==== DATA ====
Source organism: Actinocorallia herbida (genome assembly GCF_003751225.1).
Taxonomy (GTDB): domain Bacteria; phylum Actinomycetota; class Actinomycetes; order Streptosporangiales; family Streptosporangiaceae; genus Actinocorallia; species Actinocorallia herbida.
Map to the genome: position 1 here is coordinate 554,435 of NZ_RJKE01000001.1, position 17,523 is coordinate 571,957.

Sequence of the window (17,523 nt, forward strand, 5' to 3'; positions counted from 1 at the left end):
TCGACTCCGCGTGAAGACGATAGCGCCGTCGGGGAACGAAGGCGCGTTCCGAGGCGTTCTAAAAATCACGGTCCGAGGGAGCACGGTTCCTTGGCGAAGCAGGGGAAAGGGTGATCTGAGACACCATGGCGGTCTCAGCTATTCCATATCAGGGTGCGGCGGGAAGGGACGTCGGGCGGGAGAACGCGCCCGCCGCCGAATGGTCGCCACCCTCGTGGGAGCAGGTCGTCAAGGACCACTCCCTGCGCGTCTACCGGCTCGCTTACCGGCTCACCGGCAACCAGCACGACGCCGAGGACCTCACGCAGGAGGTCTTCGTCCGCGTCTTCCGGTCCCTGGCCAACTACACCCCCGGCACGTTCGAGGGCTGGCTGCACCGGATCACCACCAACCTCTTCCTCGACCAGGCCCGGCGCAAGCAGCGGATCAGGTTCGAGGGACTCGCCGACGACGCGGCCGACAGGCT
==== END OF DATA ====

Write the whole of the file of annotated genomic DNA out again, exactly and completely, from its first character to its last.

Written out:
Source organism: Actinocorallia herbida (genome assembly GCF_003751225.1).
Taxonomy (GTDB): domain Bacteria; phylum Actinomycetota; class Actinomycetes; order Streptosporangiales; family Streptosporangiaceae; genus Actinocorallia; species Actinocorallia herbida.
Map to the genome: position 1 here is coordinate 554,435 of NZ_RJKE01000001.1, position 17,523 is coordinate 571,957.

Sequence of the window (17,523 nt, forward strand, 5' to 3'; positions counted from 1 at the left end):
TCGACTCCGCGTGAAGACGATAGCGCCGTCGGGGAACGAAGGCGCGTTCCGAGGCGTTCTAAAAATCACGGTCCGAGGGAGCACGGTTCCTTGGCGAAGCAGGGGAAAGGGTGATCTGAGACACCATGGCGGTCTCAGCTATTCCATATCAGGGTGCGGCGGGAAGGGACGTCGGGCGGGAGAACGCGCCCGCCGCCGAATGGTCGCCACCCTCGTGGGAGCAGGTCGTCAAGGACCACTCCCTGCGCGTCTACCGGCTCGCTTACCGGCTCACCGGCAACCAGCACGACGCCGAGGACCTCACGCAGGAGGTCTTCGTCCGCGTCTTCCGGTCCCTGGCCAACTACACCCCCGGCACGTTCGAGGGCTGGCTGCACCGGATCACCACCAACCTCTTCCTCGACCAGGCCCGGCGCAAGCAGCGGATCAGGTTCGAGGGACTCGCCGACGACGCGGCCGACAGGCT